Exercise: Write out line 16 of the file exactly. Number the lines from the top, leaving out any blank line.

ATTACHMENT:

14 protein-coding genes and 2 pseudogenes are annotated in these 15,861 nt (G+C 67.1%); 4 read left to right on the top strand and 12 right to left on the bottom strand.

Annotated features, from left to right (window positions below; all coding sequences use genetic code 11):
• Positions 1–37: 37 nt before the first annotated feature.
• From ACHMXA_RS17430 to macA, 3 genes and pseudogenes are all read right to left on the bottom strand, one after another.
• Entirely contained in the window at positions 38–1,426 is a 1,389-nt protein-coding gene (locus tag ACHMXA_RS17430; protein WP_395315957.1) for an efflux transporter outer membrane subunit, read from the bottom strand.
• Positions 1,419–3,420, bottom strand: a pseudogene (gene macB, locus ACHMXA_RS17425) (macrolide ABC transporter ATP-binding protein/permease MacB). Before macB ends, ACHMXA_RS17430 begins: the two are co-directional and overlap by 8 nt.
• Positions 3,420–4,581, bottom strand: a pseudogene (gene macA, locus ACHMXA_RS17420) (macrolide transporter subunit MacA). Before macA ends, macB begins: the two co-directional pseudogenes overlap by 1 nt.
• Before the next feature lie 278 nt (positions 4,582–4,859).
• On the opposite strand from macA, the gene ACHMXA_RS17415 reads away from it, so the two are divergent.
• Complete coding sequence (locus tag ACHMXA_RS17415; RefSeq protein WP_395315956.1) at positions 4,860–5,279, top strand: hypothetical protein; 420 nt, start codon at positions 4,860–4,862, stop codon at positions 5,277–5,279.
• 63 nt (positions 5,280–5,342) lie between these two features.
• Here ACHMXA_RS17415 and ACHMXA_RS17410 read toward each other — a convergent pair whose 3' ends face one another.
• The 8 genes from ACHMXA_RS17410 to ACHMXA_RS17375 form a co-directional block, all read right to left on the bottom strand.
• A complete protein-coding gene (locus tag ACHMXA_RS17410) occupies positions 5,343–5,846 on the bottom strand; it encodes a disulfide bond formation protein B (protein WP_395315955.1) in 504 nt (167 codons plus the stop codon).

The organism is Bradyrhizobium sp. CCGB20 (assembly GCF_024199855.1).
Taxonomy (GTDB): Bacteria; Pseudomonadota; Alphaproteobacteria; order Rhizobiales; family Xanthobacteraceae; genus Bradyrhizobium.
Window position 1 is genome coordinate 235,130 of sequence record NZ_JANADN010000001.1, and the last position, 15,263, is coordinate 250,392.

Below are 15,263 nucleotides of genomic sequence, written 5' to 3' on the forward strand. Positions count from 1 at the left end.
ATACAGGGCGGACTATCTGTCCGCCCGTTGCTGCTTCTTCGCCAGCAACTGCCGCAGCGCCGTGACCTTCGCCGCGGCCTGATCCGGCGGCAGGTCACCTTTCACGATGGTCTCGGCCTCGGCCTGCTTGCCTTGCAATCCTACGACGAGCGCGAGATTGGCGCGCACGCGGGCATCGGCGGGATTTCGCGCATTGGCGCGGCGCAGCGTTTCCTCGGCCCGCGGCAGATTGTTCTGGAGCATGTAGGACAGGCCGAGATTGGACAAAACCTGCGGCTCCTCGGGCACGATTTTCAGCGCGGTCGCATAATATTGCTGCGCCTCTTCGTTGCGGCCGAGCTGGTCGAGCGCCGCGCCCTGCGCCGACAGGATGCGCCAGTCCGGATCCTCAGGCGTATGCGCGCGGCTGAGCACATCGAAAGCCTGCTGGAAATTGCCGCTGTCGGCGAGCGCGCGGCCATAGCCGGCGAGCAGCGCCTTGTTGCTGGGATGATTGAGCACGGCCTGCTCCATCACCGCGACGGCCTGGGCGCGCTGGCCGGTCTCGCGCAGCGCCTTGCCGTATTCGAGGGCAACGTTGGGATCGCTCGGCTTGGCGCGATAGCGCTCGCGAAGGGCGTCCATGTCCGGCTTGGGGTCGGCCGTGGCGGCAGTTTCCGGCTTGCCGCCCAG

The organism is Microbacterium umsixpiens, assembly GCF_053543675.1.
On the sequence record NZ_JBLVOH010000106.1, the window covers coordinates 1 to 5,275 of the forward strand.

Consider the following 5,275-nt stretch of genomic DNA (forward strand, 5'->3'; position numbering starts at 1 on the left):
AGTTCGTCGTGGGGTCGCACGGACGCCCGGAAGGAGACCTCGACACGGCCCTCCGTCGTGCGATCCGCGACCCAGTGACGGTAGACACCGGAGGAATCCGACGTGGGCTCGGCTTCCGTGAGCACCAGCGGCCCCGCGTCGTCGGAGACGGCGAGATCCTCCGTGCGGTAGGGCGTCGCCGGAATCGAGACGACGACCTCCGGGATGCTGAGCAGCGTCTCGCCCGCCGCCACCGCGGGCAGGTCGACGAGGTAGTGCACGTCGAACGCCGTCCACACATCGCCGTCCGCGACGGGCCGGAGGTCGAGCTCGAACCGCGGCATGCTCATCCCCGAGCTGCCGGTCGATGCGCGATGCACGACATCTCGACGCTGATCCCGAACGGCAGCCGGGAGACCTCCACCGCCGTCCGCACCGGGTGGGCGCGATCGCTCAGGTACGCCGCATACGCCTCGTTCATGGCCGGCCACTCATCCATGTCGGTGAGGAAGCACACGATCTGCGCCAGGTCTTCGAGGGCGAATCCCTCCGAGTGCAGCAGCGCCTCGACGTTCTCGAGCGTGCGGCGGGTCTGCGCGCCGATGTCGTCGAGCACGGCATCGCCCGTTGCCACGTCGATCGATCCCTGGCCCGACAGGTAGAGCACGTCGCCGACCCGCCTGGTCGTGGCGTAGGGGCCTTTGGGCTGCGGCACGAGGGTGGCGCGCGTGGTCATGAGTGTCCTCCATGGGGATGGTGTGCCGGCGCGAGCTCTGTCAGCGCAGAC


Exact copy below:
Taxonomy (GTDB): Bacteria; Pseudomonadota; Alphaproteobacteria; order Rhizobiales; family Xanthobacteraceae; genus Bradyrhizobium.